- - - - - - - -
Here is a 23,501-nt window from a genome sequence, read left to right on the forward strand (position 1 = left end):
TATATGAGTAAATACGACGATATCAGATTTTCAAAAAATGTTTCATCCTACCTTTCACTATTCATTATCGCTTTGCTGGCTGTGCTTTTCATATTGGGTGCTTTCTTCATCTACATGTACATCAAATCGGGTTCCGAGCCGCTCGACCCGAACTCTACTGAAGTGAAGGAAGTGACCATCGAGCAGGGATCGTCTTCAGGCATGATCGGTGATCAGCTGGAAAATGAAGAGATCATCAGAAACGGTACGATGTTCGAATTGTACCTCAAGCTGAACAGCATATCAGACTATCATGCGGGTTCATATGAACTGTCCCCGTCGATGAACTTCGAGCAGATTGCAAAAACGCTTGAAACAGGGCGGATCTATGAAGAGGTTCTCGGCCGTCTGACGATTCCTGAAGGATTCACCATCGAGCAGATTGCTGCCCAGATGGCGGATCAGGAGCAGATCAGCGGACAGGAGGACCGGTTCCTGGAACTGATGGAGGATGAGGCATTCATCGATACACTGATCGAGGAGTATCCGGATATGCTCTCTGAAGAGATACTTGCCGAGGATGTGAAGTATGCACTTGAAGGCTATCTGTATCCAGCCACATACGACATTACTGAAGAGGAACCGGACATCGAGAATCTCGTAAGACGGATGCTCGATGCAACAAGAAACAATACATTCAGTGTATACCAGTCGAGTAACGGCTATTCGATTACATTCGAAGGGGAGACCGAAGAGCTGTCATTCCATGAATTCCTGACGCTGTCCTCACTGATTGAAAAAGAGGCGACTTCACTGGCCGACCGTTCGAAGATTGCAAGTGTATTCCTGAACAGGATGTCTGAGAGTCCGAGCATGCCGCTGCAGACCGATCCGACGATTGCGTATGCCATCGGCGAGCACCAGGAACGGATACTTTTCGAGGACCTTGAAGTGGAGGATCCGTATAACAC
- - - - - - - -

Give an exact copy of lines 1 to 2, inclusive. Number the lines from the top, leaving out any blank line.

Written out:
Here is a 23,501-nt window from a genome sequence, read left to right on the forward strand (position 1 = left end):
TATATGAGTAAATACGACGATATCAGATTTTCAAAAAATGTTTCATCCTACCTTTCACTATTCATTATCGCTTTGCTGGCTGTGCTTTTCATATTGGGTGCTTTCTTCATCTACATGTACATCAAATCGGGTTCCGAGCCGCTCGACCCGAACTCTACTGAAGTGAAGGAAGTGACCATCGAGCAGGGATCGTCTTCAGGCATGATCGGTGATCAGCTGGAAAATGAAGAGATCATCAGAAACGGTACGATGTTCGAATTGTACCTCAAGCTGAACAGCATATCAGACTATCATGCGGGTTCATATGAACTGTCCCCGTCGATGAACTTCGAGCAGATTGCAAAAACGCTTGAAACAGGGCGGATCTATGAAGAGGTTCTCGGCCGTCTGACGATTCCTGAAGGATTCACCATCGAGCAGATTGCTGCCCAGATGGCGGATCAGGAGCAGATCAGCGGACAGGAGGACCGGTTCCTGGAACTGATGGAGGATGAGGCATTCATCGATACACTGATCGAGGAGTATCCGGATATGCTCTCTGAAGAGATACTTGCCGAGGATGTGAAGTATGCACTTGAAGGCTATCTGTATCCAGCCACATACGACATTACTGAAGAGGAACCGGACATCGAGAATCTCGTAAGACGGATGCTCGATGCAACAAGAAACAATACATTCAGTGTATACCAGTCGAGTAACGGCTATTCGATTACATTCGAAGGGGAGACCGAAGAGCTGTCATTCCATGAATTCCTGACGCTGTCCTCACTGATTGAAAAAGAGGCGACTTCACTGGCCGACCGTTCGAAGATTGCAAGTGTATTCCTGAACAGGATGTCTGAGAGTCCGAGCATGCCGCTGCAGACCGATCCGACGATTGCGTATGCCATCGGCGAGCACCAGGAACGGATACTTTTCGAGGACCTTGAAGTGGAGGATCCGTATAACAC